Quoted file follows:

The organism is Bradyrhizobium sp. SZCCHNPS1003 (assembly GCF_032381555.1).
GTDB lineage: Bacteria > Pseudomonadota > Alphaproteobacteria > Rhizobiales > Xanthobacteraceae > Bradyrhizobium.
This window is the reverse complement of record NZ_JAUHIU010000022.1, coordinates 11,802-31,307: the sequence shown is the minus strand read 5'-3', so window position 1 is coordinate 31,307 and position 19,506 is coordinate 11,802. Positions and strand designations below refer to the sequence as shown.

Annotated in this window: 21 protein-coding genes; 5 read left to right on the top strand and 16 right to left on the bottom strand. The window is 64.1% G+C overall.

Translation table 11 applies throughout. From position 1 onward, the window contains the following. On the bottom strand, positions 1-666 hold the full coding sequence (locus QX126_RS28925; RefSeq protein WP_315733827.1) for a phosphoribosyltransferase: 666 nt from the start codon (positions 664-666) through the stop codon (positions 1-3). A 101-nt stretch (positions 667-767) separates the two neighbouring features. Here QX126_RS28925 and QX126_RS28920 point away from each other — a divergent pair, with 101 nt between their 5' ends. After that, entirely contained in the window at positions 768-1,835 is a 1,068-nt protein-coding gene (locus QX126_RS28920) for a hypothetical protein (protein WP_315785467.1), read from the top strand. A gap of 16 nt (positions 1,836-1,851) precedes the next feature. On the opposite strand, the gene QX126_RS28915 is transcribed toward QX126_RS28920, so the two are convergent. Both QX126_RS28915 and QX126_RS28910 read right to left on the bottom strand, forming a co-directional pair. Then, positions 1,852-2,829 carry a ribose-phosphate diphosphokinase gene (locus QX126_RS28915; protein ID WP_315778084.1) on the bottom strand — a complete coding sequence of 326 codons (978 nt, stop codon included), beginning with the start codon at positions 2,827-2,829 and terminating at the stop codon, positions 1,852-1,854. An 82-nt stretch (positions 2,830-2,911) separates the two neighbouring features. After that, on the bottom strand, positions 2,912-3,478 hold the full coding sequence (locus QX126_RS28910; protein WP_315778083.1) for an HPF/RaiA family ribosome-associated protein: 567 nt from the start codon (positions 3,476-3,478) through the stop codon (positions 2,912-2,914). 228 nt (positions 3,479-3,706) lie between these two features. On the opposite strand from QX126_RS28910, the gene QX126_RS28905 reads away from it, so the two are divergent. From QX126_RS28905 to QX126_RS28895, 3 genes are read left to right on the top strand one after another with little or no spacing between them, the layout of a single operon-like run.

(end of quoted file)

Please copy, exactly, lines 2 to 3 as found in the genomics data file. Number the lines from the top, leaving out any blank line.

GTDB lineage: Bacteria > Pseudomonadota > Alphaproteobacteria > Rhizobiales > Xanthobacteraceae > Bradyrhizobium.
This window is the reverse complement of record NZ_JAUHIU010000022.1, coordinates 11,802-31,307: the sequence shown is the minus strand read 5'-3', so window position 1 is coordinate 31,307 and position 19,506 is coordinate 11,802. Positions and strand designations below refer to the sequence as shown.